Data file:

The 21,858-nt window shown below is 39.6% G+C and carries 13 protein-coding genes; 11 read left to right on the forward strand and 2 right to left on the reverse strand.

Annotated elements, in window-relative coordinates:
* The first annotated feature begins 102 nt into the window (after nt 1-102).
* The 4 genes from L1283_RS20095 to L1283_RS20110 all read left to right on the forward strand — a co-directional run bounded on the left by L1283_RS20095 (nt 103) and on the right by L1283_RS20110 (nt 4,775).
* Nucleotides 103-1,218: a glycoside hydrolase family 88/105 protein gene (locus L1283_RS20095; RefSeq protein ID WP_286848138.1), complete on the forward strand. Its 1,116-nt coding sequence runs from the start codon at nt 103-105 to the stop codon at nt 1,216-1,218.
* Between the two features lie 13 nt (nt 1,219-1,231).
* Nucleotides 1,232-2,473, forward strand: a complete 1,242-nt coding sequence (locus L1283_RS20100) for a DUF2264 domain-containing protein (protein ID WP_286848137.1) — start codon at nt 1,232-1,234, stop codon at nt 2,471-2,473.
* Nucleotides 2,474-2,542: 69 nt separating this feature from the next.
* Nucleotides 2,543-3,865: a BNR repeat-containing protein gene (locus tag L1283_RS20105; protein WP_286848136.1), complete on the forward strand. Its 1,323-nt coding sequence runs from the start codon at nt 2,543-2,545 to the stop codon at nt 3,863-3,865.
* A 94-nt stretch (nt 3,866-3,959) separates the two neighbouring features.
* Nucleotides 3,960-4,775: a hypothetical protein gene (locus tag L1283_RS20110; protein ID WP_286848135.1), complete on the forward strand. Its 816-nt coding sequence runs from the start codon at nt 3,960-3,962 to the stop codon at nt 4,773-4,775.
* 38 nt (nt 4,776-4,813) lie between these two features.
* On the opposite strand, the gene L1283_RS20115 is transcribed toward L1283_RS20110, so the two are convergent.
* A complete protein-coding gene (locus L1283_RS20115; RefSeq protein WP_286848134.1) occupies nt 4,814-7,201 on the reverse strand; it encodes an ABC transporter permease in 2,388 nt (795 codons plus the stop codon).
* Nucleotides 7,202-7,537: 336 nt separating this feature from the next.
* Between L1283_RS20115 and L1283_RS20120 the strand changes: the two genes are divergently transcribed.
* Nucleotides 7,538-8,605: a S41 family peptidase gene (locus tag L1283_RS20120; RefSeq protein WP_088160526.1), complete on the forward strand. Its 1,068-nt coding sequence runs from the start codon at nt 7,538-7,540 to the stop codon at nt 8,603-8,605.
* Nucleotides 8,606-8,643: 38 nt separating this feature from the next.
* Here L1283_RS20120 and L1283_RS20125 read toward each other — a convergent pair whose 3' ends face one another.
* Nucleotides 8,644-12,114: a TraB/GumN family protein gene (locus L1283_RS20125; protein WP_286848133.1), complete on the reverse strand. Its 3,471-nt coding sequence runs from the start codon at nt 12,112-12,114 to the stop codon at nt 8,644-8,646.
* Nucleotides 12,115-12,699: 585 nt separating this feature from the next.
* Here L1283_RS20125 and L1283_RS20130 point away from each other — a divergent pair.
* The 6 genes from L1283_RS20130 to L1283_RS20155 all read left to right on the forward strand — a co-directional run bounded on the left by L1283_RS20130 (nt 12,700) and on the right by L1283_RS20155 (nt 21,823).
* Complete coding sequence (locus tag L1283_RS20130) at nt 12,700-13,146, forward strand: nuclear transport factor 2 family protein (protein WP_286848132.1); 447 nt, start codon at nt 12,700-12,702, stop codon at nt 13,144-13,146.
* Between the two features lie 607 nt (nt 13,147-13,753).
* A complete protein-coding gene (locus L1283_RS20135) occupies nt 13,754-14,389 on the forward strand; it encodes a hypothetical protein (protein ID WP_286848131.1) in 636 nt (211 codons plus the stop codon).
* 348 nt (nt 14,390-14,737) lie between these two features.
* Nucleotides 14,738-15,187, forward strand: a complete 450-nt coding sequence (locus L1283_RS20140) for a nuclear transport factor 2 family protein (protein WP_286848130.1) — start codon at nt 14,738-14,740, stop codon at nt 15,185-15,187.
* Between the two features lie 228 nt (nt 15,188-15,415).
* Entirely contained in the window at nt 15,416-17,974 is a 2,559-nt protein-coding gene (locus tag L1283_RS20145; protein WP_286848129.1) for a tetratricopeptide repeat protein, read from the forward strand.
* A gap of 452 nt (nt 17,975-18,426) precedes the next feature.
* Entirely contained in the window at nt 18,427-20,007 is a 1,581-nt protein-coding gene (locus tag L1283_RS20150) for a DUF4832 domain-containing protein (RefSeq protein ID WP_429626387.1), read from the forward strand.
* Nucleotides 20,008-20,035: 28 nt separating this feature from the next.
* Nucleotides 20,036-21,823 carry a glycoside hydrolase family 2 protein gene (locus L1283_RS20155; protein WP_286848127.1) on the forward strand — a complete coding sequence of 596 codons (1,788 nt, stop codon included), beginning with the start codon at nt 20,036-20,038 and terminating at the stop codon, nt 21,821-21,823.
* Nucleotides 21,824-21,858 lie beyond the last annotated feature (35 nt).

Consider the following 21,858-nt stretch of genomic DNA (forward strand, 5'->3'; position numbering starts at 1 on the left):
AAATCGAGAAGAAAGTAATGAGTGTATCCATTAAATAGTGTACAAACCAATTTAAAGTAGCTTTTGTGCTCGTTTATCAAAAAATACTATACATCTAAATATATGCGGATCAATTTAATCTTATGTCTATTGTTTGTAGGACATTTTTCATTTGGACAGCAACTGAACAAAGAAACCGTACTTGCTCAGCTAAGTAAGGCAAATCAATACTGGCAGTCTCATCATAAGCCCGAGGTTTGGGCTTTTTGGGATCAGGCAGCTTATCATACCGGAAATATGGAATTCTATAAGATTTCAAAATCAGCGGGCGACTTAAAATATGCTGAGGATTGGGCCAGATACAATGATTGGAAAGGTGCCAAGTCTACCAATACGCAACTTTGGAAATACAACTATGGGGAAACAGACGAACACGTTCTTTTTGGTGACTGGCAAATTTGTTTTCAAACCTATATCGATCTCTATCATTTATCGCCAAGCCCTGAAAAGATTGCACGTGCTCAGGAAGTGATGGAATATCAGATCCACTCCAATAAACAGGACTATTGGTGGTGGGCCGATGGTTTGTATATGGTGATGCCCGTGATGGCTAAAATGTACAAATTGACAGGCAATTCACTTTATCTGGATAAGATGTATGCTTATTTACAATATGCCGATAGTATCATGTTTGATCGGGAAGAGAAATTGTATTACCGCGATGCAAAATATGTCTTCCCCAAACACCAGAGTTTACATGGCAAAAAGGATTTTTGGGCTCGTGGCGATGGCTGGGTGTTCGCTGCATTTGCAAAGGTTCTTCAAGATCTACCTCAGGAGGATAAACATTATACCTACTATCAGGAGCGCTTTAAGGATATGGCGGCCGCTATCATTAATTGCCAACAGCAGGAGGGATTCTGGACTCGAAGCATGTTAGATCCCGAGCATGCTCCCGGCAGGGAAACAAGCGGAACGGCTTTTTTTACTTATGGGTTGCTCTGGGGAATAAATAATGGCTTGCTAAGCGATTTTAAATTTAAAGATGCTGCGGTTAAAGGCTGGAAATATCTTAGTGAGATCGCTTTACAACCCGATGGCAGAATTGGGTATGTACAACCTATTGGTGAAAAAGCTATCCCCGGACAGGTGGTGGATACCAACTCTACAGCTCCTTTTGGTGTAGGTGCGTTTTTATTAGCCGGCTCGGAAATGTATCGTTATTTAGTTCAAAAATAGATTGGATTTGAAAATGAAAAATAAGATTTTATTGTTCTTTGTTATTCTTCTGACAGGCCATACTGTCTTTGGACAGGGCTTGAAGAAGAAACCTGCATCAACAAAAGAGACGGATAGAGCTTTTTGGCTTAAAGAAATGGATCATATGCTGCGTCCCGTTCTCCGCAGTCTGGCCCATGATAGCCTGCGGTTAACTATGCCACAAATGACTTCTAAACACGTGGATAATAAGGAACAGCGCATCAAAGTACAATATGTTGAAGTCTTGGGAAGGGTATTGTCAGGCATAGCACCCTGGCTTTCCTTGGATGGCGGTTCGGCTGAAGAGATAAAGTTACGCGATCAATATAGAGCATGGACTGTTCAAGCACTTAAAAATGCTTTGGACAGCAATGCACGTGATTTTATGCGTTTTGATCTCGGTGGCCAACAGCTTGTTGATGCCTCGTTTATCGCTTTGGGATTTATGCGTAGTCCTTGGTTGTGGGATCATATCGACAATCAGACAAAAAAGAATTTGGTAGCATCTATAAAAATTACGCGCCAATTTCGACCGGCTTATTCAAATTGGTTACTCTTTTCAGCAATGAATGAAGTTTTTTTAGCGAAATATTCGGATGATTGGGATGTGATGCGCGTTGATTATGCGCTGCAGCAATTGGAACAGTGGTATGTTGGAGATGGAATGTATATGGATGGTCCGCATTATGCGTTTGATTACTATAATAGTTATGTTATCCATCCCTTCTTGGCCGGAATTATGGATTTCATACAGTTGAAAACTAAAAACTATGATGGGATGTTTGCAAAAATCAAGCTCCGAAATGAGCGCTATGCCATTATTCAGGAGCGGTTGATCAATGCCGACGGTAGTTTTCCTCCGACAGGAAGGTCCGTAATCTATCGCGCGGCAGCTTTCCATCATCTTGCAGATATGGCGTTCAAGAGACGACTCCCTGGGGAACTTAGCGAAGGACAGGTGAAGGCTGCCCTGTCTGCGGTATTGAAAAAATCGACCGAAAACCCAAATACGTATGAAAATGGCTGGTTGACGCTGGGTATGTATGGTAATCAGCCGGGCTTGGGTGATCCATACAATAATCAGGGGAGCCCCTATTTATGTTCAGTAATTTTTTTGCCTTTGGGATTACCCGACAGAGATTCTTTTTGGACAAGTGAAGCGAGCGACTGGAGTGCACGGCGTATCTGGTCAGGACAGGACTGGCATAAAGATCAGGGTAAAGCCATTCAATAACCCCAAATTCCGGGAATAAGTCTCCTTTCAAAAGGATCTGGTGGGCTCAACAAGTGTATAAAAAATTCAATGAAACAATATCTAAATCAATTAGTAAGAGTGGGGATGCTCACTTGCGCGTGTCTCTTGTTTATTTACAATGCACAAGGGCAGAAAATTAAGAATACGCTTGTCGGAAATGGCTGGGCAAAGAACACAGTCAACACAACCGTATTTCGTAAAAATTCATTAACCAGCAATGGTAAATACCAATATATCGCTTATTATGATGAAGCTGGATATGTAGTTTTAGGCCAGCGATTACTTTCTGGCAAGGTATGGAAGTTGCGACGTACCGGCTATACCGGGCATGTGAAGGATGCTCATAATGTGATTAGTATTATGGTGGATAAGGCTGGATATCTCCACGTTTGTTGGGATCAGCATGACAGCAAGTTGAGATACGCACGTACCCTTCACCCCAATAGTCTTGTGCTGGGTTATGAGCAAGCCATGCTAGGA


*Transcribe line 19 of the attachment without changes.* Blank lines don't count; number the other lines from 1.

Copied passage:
* Here L1283_RS20120 and L1283_RS20125 read toward each other — a convergent pair whose 3' ends face one another.